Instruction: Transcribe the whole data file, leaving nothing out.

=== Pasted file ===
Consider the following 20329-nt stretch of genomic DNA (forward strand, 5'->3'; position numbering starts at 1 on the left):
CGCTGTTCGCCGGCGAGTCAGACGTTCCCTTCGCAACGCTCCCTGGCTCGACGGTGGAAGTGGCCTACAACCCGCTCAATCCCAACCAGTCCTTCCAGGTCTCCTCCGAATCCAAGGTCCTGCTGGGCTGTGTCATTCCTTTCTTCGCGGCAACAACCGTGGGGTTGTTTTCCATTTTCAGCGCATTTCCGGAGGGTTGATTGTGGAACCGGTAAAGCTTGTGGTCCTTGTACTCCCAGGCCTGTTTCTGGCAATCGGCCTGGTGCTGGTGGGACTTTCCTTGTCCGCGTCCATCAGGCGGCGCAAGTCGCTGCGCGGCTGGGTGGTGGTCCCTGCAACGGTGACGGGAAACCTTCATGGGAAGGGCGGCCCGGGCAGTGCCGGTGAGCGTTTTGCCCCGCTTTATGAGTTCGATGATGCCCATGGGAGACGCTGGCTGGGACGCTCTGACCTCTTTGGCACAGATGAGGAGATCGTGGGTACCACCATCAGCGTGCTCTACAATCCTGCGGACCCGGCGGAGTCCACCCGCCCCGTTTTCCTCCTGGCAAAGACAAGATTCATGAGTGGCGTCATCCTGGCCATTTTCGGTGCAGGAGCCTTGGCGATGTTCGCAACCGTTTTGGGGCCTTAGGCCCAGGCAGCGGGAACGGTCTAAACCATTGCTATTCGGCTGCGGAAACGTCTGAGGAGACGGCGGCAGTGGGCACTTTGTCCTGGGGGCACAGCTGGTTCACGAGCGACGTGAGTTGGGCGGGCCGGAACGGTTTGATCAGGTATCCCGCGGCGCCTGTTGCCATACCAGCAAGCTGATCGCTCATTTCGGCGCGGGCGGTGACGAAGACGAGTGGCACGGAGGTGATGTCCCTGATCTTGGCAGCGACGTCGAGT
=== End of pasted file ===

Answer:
Consider the following 20329-nt stretch of genomic DNA (forward strand, 5'->3'; position numbering starts at 1 on the left):
CGCTGTTCGCCGGCGAGTCAGACGTTCCCTTCGCAACGCTCCCTGGCTCGACGGTGGAAGTGGCCTACAACCCGCTCAATCCCAACCAGTCCTTCCAGGTCTCCTCCGAATCCAAGGTCCTGCTGGGCTGTGTCATTCCTTTCTTCGCGGCAACAACCGTGGGGTTGTTTTCCATTTTCAGCGCATTTCCGGAGGGTTGATTGTGGAACCGGTAAAGCTTGTGGTCCTTGTACTCCCAGGCCTGTTTCTGGCAATCGGCCTGGTGCTGGTGGGACTTTCCTTGTCCGCGTCCATCAGGCGGCGCAAGTCGCTGCGCGGCTGGGTGGTGGTCCCTGCAACGGTGACGGGAAACCTTCATGGGAAGGGCGGCCCGGGCAGTGCCGGTGAGCGTTTTGCCCCGCTTTATGAGTTCGATGATGCCCATGGGAGACGCTGGCTGGGACGCTCTGACCTCTTTGGCACAGATGAGGAGATCGTGGGTACCACCATCAGCGTGCTCTACAATCCTGCGGACCCGGCGGAGTCCACCCGCCCCGTTTTCCTCCTGGCAAAGACAAGATTCATGAGTGGCGTCATCCTGGCCATTTTCGGTGCAGGAGCCTTGGCGATGTTCGCAACCGTTTTGGGGCCTTAGGCCCAGGCAGCGGGAACGGTCTAAACCATTGCTATTCGGCTGCGGAAACGTCTGAGGAGACGGCGGCAGTGGGCACTTTGTCCTGGGGGCACAGCTGGTTCACGAGCGACGTGAGTTGGGCGGGCCGGAACGGTTTGATCAGGTATCCCGCGGCGCCTGTTGCCATACCAGCAAGCTGATCGCTCATTTCGGCGCGGGCGGTGACGAAGACGAGTGGCACGGAGGTGATGTCCCTGATCTTGGCAGCGACGTCGAGT